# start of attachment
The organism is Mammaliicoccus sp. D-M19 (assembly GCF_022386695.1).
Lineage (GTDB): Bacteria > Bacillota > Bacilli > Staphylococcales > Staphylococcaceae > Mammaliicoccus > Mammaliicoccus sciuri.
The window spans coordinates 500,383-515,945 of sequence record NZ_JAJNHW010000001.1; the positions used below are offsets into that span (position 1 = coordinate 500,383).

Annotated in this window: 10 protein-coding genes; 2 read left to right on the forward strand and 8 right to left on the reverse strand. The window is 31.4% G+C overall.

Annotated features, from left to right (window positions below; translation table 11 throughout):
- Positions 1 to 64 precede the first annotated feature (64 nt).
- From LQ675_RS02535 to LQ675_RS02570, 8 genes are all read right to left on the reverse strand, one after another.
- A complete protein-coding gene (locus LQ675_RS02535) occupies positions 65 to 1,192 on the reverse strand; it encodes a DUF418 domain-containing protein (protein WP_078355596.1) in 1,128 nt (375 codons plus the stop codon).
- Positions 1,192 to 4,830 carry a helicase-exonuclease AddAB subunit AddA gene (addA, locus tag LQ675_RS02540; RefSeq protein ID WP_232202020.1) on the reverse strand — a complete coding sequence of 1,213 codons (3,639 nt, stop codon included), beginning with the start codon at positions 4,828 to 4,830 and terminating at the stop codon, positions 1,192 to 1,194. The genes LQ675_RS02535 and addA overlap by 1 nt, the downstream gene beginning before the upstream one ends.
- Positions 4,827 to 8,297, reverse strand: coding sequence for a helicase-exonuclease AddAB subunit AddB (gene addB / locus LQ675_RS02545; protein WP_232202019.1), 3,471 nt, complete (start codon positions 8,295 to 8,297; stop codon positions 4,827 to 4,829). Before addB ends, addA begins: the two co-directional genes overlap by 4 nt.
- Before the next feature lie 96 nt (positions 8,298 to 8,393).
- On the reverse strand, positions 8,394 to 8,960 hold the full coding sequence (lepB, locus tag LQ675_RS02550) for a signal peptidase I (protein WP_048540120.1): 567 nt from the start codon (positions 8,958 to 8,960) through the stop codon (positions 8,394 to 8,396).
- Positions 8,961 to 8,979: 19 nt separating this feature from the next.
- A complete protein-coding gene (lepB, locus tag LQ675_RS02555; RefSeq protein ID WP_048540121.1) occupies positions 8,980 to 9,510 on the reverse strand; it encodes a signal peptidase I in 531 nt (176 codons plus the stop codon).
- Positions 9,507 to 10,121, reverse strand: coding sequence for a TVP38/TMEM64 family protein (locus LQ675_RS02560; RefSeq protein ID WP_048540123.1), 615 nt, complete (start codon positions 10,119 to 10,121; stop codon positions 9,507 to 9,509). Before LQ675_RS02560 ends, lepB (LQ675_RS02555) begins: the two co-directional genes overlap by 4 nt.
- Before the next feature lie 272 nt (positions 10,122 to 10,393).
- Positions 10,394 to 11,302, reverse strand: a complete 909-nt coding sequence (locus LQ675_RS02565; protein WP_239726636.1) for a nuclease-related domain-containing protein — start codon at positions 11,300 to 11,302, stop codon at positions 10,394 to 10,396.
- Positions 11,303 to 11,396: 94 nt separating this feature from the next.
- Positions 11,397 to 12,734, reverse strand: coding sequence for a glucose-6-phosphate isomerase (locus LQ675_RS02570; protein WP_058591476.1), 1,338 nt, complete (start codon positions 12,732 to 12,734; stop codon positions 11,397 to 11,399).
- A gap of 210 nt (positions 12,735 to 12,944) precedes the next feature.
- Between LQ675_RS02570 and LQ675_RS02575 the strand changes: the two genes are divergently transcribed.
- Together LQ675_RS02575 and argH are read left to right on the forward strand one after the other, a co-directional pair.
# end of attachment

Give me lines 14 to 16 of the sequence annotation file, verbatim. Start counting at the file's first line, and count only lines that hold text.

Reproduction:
- A complete protein-coding gene (lepB, locus tag LQ675_RS02555; RefSeq protein ID WP_048540121.1) occupies positions 8,980 to 9,510 on the reverse strand; it encodes a signal peptidase I in 531 nt (176 codons plus the stop codon).
- Positions 9,507 to 10,121, reverse strand: coding sequence for a TVP38/TMEM64 family protein (locus LQ675_RS02560; RefSeq protein ID WP_048540123.1), 615 nt, complete (start codon positions 10,119 to 10,121; stop codon positions 9,507 to 9,509). Before LQ675_RS02560 ends, lepB (LQ675_RS02555) begins: the two co-directional genes overlap by 4 nt.
- Before the next feature lie 272 nt (positions 10,122 to 10,393).